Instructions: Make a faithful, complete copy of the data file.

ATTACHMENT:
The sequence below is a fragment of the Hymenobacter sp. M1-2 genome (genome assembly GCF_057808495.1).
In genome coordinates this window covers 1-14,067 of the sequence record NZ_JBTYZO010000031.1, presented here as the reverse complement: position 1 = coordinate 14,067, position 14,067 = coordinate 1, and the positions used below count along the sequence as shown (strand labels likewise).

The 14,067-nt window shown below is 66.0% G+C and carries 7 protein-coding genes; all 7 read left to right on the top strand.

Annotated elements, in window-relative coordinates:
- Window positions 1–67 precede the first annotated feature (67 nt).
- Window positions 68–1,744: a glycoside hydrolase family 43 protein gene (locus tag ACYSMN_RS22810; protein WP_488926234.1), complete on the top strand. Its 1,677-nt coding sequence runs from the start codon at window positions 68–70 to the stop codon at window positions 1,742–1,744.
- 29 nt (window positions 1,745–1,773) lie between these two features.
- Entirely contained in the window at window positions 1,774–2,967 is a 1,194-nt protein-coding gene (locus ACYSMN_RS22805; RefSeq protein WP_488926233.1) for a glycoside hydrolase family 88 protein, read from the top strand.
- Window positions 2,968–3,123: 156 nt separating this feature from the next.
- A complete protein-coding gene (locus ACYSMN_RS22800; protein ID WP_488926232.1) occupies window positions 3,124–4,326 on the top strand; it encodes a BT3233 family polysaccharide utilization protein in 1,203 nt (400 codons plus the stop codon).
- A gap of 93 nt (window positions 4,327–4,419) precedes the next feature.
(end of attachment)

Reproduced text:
The sequence below is a fragment of the Hymenobacter sp. M1-2 genome (genome assembly GCF_057808495.1).
In genome coordinates this window covers 1-14,067 of the sequence record NZ_JBTYZO010000031.1, presented here as the reverse complement: position 1 = coordinate 14,067, position 14,067 = coordinate 1, and the positions used below count along the sequence as shown (strand labels likewise).

The 14,067-nt window shown below is 66.0% G+C and carries 7 protein-coding genes; all 7 read left to right on the top strand.

Annotated elements, in window-relative coordinates:
- Window positions 1–67 precede the first annotated feature (67 nt).
- Window positions 68–1,744: a glycoside hydrolase family 43 protein gene (locus tag ACYSMN_RS22810; protein WP_488926234.1), complete on the top strand. Its 1,677-nt coding sequence runs from the start codon at window positions 68–70 to the stop codon at window positions 1,742–1,744.
- 29 nt (window positions 1,745–1,773) lie between these two features.
- Entirely contained in the window at window positions 1,774–2,967 is a 1,194-nt protein-coding gene (locus ACYSMN_RS22805; RefSeq protein WP_488926233.1) for a glycoside hydrolase family 88 protein, read from the top strand.
- Window positions 2,968–3,123: 156 nt separating this feature from the next.
- A complete protein-coding gene (locus ACYSMN_RS22800; protein ID WP_488926232.1) occupies window positions 3,124–4,326 on the top strand; it encodes a BT3233 family polysaccharide utilization protein in 1,203 nt (400 codons plus the stop codon).
- A gap of 93 nt (window positions 4,327–4,419) precedes the next feature.